Republican National Chairman Bill Brock yesterday declared that President Carter can retain Bert Lance as director of the Office of Management and Budget only if he is willing to break his promise to run a government "free of even the appearance of illegal or unethical conduct."

Stopping just short of an outright demand for Lance's resignation, Brock said that keeping Lance is "a frank admission that those high standards he [Carter] pledged in his campaign now have been violated."

Two influential House Democrats also challenged Carter's decision to retain the embattled budget director, but White House press secretary Jody Powell once again detended Lance and said he has done nothing to deserve being "run out of government."

Georgia Gov. George Busbee (D), who returned to Atlanta with Lance from the Southern Governors Conference in San Antonio, assured reporters that Lance "will be in Washington for a long time."

The two House Democrats who questioned the President's judgement on the issue were Budget Committee Chairman Robert N. Giaimo of Connecticut and Rep. Lee H. Hamilton of Indiana.

Giaimo called Lance "a political liability" to Carter, but said the President "can't develop the image of a man who will not fight for his friends." But ultimately, Giaimo said, "a president can't afford" to have an OMB director "who is crippled or hurt or ineffective."

Hamilton, a 12-year House veteran, said in a statement that "every new bit of information about Mr. Lance's financial actions only embarrasses the President and undermines the confidence of the people in Mr. Lance's ability to handle the federal budget.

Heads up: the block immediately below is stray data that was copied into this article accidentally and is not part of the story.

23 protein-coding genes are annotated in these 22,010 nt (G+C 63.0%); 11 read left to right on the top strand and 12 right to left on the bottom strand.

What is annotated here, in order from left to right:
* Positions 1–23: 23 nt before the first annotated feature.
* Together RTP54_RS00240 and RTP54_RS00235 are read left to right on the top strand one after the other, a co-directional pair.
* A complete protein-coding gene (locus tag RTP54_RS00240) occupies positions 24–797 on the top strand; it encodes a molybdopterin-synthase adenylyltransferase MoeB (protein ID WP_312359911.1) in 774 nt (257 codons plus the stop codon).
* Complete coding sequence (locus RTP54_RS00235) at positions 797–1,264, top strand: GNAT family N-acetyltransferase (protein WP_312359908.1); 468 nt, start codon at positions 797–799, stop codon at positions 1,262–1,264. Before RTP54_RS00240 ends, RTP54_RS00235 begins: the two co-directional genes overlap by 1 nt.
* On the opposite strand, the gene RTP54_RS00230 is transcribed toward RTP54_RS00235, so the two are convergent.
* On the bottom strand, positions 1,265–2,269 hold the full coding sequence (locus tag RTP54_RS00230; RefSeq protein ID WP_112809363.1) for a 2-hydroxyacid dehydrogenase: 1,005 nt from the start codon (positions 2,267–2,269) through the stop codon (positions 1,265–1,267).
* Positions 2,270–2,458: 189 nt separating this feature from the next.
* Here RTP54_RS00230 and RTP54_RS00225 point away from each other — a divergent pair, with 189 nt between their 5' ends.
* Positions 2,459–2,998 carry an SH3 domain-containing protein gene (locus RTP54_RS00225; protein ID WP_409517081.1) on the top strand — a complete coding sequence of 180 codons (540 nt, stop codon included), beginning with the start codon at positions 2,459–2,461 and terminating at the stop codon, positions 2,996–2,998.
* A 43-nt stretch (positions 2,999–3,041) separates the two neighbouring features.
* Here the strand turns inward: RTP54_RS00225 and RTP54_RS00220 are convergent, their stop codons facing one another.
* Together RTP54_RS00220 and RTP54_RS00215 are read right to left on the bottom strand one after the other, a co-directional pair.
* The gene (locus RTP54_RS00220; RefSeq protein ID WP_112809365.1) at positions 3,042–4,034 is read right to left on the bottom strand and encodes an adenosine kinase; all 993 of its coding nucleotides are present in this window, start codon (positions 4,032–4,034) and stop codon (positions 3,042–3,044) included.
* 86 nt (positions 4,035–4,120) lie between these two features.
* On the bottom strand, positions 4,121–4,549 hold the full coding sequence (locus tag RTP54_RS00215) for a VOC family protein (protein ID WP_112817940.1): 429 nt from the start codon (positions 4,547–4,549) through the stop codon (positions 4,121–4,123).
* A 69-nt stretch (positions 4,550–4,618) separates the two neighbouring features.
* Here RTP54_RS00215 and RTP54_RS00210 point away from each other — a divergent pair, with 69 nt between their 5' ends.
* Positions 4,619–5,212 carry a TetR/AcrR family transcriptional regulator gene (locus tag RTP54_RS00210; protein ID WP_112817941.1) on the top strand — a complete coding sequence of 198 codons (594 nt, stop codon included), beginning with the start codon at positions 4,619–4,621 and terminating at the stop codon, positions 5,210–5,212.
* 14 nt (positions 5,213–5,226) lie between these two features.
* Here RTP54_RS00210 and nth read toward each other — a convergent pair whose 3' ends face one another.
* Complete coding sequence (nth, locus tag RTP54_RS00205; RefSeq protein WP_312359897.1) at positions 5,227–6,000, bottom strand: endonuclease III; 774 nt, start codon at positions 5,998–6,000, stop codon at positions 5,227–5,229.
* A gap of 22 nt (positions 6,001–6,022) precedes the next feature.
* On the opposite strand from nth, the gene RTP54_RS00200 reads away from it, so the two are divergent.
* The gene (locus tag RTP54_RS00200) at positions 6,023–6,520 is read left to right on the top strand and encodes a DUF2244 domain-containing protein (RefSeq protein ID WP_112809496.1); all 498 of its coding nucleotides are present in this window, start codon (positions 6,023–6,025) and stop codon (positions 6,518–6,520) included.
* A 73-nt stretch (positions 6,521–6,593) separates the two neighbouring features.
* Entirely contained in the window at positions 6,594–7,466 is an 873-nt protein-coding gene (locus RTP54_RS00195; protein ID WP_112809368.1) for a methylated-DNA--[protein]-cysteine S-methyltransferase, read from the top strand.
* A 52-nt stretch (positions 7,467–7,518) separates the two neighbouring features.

"It is time, maybe past time, for Bert Lance to resign," Hamilton said.

At his regular White House briefing yesterday, Powell said the press is pelting Lance "with rocks and sticks" while the administration tries to defend him "with pillowcases."

Criticizing the fairness of the press coverage of the Lance case, Powell said, "I am frankly surprised at the amount of support for Bert Lance that exists in the public, considering the quality of information they've had to base their judgement on."

Powell singled out as "a real low point in the coverage" a story yesterday by the Chicago Sun-Times, printed in The Washington Post, which dealt with the relationship between Lance and John L. Moore, an official in the Carter transit on staff who has now been appointed by the President as head of the Export-Import Bank.

The story said that at the time Moore cleared Lance of any conflicts of interest last December he was the attorney for a bank to which Lance owed money and was a law partner of Lance's attorney.

The story quoted Moore as saying, "there is no question there is a conflict or an appearance of a conflict, but I didn't do anything that was not in the highest interest of the President-elect."

Powell said that while there might be "an appearance" or a "possibility" of a conflict, "there is no allegation based upon the fact that he conducted himself in any way improperly.

"To impugn a man's reputation based entirely on circumstance is a deplorable thing," Powell said.

However, in an interview Wednesday with the Los Angeles Times, Attorney General Griffin B. Bell expressed a different view. Bell said it would be "unusual" for Moore to review Lance's financial affairs for possible conflicts of interest while his law partner, Sidney Smith, was serving as Lance's attorney.

"It would be like [Charles] Kirbo clearing me, or me clearing Kirbo," Bell said. Bell and Kirbo were law partners in Atlanta before Bell joined the Carter administration.

However, Moore has said that he, Lance and Smith jointly drafted a statement explaining an earlier investigation by the comptroller of the currency into Lance's banking practices.